domestic sources as there were no foreign inflows. Malawi Revenue
     Authority (MRA) was the major collector with a collection of K12.05

1.17 Total government expenditures during the month under review
     amounted to K23.53 billion compared to K21.93 billion recorded in
     September 2009. A large part of expenditures were recurrent
     expenditures, particularly government withdrawals (K16.37 billion),
     reimbursement to commercial banks (K2.76 billion), transfer to
     commercial banks (K1.22 billion) out of which K1.00 billion was
     transferred to Malawi Savings Bank for Youth Development Program
     and other expenditures amounted to K2.44 billion, of which about K1.00
     billion was payment to insure ESCOM service.

Treasury Bills (T-Bills) Primary Market
1.18 Total treasury bills subscriptions for the month of October amounted to
     K35.4 billion, an increase of 26 percent from subscriptions of K28.1
     billion received in the month of September. The increase in
     subscriptions was on account of over-issuance during the month
     necessitated by persistently high liquidity conditions that continued to
     prevail through October owing to changes in tobacco marketing

1.19 Ordinarily, subscriptions in October are lower as investible funds are
     channeled into acquisition of farm inputs in readiness for the impending
     planting season. The situation was different this time as most of the
     tobacco on offer was sold towards the end of the marketing season due
      to pricing concerns. Following the over-issuance in October, episodes of
      over-subscriptions on Treasury auctions as well as the liquidity overhang
      are expected to ease somewhat.

1.20 Total Treasury bill issues in October amounted to K13.7 billion, 46.1
     percent down from K25.4 billion recorded in September. These
     included K8.7 billion normal issues aimed at settling maturities of
     K8.5 billion in the month, and K5.0 billion conversions from Ways
     and Means advances. These developments resulted in net Treasury
     bill issues of K5.2 billion.


2.0   Members noted that during October 2009, inflation eased to 7.3 percent
      and short to medium term forecasts indicate that there were no signs of
      inflationary pressures. Thus reaching the annual average inflation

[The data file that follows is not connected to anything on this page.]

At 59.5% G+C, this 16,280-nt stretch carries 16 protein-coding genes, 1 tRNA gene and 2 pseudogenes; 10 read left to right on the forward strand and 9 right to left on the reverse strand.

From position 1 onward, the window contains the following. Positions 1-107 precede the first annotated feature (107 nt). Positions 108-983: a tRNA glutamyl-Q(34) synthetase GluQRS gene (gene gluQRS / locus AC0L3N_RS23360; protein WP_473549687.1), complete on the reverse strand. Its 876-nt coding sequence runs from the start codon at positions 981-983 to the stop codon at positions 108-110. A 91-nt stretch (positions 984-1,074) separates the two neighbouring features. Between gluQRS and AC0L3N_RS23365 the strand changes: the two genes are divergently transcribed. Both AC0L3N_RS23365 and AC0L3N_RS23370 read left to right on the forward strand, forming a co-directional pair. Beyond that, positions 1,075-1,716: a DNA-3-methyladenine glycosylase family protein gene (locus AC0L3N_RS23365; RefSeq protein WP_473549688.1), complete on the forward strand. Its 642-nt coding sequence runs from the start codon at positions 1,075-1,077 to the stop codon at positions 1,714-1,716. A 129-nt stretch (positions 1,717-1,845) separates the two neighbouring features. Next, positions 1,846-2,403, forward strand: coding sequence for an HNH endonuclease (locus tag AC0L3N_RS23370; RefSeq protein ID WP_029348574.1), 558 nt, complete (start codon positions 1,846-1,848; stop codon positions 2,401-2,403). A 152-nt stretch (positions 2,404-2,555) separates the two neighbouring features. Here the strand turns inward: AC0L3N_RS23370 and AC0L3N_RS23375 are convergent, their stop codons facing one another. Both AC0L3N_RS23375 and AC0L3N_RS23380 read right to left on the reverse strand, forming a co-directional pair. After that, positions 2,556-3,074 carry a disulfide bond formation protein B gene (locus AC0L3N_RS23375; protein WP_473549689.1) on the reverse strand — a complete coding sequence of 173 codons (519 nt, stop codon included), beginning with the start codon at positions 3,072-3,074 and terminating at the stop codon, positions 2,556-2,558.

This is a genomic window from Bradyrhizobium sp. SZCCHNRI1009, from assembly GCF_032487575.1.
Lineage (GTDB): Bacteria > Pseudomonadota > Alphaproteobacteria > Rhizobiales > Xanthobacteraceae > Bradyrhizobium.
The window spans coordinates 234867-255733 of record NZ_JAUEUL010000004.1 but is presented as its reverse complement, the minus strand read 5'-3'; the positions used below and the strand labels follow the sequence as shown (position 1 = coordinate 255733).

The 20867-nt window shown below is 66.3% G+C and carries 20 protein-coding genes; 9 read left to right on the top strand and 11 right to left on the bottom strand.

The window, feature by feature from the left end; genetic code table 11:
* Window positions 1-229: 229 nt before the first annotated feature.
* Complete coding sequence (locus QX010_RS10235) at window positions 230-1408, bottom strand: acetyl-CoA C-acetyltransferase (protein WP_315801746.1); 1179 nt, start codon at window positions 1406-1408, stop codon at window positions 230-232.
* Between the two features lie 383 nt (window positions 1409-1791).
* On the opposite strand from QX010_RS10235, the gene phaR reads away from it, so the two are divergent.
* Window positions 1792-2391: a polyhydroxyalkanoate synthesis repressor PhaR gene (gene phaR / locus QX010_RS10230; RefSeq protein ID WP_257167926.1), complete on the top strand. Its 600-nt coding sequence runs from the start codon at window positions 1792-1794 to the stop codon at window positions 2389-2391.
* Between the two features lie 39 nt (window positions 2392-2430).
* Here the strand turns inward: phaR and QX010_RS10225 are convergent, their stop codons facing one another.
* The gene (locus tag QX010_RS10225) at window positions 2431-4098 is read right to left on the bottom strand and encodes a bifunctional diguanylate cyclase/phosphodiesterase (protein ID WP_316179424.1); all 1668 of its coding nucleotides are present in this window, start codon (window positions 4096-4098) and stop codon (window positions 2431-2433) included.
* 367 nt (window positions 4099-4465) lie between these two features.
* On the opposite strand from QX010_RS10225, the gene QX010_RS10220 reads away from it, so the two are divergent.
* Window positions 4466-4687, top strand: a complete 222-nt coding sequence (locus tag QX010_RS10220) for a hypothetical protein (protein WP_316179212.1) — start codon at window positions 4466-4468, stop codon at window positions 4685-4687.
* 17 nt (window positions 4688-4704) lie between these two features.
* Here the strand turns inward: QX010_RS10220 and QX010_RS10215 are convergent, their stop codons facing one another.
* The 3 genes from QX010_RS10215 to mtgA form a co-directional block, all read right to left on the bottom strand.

projection rate of 8.3 percent at the end of 2009 seemed achievable.
      Furthermore, monetary policy works with a lag, and would therefore not
      be able to exert much influence on inflation for the remainder of the

2.1   Members also noted that fiscal pressures had persisted. The budget
      deficit of K8.7 billion during the period under review had mainly been
      financed by the Reserve Bank, contributing to the expansionary
      monetary developments. The support from fiscal policy is critical in
      attaining price stability. During the first and second quarter of the fiscal
      year, support from fiscal policy has slipped, thereby increasing pressure
      on monetary policy.
2.2   In the period under review, the Bank had supported the market by way
      of unprecedented sales of foreign exchange and gross official reserves
      were on the decline. With the closure of the tobacco season and the fact
      that demand for foreign exchange increases towards the end of the year,
      increased pressure on the reserves was expected.

2.3   Members further observed that there were strong indications that the
      Malawi economy had so far been fairly insulated from the international
      financial crisis, but may suffer second round effects through lower
      export demand and prices and less assistance from developed countries.
      Malawian banks were little exposed to the global financial system, and
      had so far been less affected by the crisis. However, to ensure continued
      financial stability in the current situation, it was important to maintain
      strict surveillance and to ensure that banks have sufficient liquidity.

2.4   To sum up, fiscal developments and pressures in the foreign exchange
      market point to a need for a tighter monetary policy. However, there
      were limitations to what monetary policy could attain without the
      support of fiscal policy. Given the current policy of maintaining limited
      flexibility in the Malawi Kwacha, it was recommended that it was
      essential to tighten both fiscal and monetary policy stance if the goal of
      reserves accumulation is to be achieved.


3.0   The MPC therefore resolved to:

   Maintain tight monetary policy through intensified open market
   Maintain the bank rate at 15.0 percent

      Date of the next meeting

4.1   The meeting closed at 12:46 hours. The date of next meeting would be
      communicated to members by the Secretariat.

Dr. Perks Ligoya                                               Efford Goneka
CHAIRPERSON                                                    SECRETARY